The May/June 2007 issue of the Association for Computing Machinery's ACM QUEUE magazine includes a wide ranging interview: "A Conversation with Michael Stonebraker and Margo Seltzer: Relating to Databases." Stonebraker was the primary force behind UC Berkeley's development of the Ingres relational database, which provided the foundation for the PostgreSQL open-source database, and is an adjunct professor of computer science at MIT. Margo Seltzer is professor of computer science at Harvard University and one of the founders of Sleepycat Software, publishers of the Berkeley DB embedded database engine. Ingres Corporation is owned mostly by Computer Associates and Oracle acquired Sleepycat Software in 2006.
Stonebraker's major premise is that today's one-size-fits-all relational OLTP and OLAP databases/applications, which he calls legacy code sold by elephants, will be displaced by in important vertical markets by new technology sold by start-ups, which Seltzer calls mice. Along the way, he attributes the lack of object-oriented databases' market success to their failure to gain a foothold in the computer-aided-design (CAD) industry.
Accessing Data as Entities
Stonebraker isn't sanguine about the long-term prospects for SQL, which he characterizes as a language that "started out as a simple standard and [grew] into a huge thing, with layer upon layer of junk."
However, he likes Ruby on Rails' incorporation of data access in the language itself—a la LINQ—and implementation of the entity-relationship model as the ADO.NET Entity Framework does. Stonebraker says:
C++ and C# are really big, hard languages with all kinds of stuff in them. I’m a huge fan of little languages, such as PHP and Python. Look at a language such as Ruby on Rails. It has been extended to have database capabilities built into the language. You don’t make a call out to SQL; you say, “for E in employee do” and language constructs and variables are used for database access. ...
Let’s look at Ruby on Rails again. It does not look like SQL. If you do clean extensions of interesting languages, those aren’t SQL and they look nothing like SQL. So I think SQL could well go away. More generally, Ruby on Rails implements an entity-relationship model and then basically compiles it down into ODBC. It papers over ODBC with a clean entity-relationship language embedding.
I don't agree with Stonebraker's description of Ruby on Rails compiling the E-R model to ODBC, which—along with JDBC—he characterizes as "the worst interfaces on the planet. I mean, they are so ugly, you wouldn’t wish them on your worst enemy." However, I share his disdain for ODBC, which is two generations older than SqlClient.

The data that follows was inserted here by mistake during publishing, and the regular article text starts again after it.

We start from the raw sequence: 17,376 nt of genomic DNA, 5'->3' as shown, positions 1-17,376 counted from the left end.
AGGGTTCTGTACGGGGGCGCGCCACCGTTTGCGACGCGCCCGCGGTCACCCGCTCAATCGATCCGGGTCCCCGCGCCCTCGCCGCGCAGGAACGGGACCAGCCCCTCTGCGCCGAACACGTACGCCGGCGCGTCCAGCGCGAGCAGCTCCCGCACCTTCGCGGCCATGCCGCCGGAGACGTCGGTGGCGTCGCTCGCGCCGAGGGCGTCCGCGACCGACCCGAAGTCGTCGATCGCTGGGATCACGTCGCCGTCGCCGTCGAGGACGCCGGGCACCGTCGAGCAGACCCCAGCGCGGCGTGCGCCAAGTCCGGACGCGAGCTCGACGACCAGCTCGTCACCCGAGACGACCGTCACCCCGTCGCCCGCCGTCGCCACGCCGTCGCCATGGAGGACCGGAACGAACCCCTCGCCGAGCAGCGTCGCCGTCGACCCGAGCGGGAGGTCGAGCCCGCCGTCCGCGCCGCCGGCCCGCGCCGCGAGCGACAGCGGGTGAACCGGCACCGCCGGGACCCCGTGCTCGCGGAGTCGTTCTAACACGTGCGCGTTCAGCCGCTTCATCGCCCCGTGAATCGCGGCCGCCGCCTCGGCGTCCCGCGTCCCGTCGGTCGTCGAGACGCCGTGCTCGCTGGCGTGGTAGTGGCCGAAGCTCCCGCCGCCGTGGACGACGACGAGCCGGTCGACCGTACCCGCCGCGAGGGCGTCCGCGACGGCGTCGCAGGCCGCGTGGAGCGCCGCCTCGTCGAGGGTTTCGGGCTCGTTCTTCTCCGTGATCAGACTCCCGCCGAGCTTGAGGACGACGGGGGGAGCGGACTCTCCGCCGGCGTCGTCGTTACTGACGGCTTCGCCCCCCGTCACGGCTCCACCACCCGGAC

In reality, Stonebraker is describing the Entity Framework and LINQ to Entities.
Although LINQ has an SQL-like syntax, I certainly prefer it to the following Ruby on Rails examples:
class BlogComment < ActiveRecord::Base
class BlogPost < ActiveRecord::Base
has_many :blog_comments, :order => "date"
class BlogPost < ActiveRecord::Base
has_many :blog_comments, :order => "date",
:dependent => true
Even LINQ's chained method syntax is easier to read than the preceding snippets from Exploring Ruby on Rails. Another benefit of the EF, as well as LINQ to SQL, is that you aren't locked into the ActiveRecord model.
Another issue that Stonebraker raises is the issue of latency when processing streaming data, especially in the financial markets. Financial data feeds "are going through the roof" and "legacy infrastructures weren’t built for sub-millisecond latency, which is what everyone is moving toward." Stonebraker observes:
Until recently, everyone was using composite feeds from companies such as Reuters and Bloomberg. These feeds, however, have latency, measured in hundreds of milliseconds, from when the tick actually happens until you get it from one of the composite-feed vendors.
Direct feeds from the exchanges are much faster. Composite feeds have too much latency for the current requirements of electronic trading, so people are getting rid of them in favor of direct feeds.
They are also starting to collocate computers next to the exchanges, again, just to knock down latency. Anything you can do to reduce latency is viewed as a competitive advantage.
Let’s say you have an architecture where you process the data from the wire and then use your favorite messaging middleware to send it to the next machine, where you clean the data. People just line up software architectures with a bunch of steps, often on separate machines, and often on separate processes. And they just get clobbered by latency. ...
If I want to be able to read and write a data element in less than a millisecond, there is no possible way that I can do that from an application program to any one of the elephant databases, because you have to do a process switch, a message to get into their systems. You’ve got to have an embedded database, or you lose.
In the stream processing market, the only kinds of databases that make any sense are ones that are embedded. With all the other types, the latency is just too high.
Of course the same requirement holds true for processing digital sensor streams. These are the types of applications that might benefit from LINQ's expression tree approach. Oren Novotny's LINQ to Streams (SLinq) and Aaron Erickson's LINQ to Expressions (MetaLinq) are interesting steps in this direction. Stonebraker's comment about the reduced latency of embedded databases adds support for my contention that LINQ to SQL should support SQL Server Compact Edition (SSCE).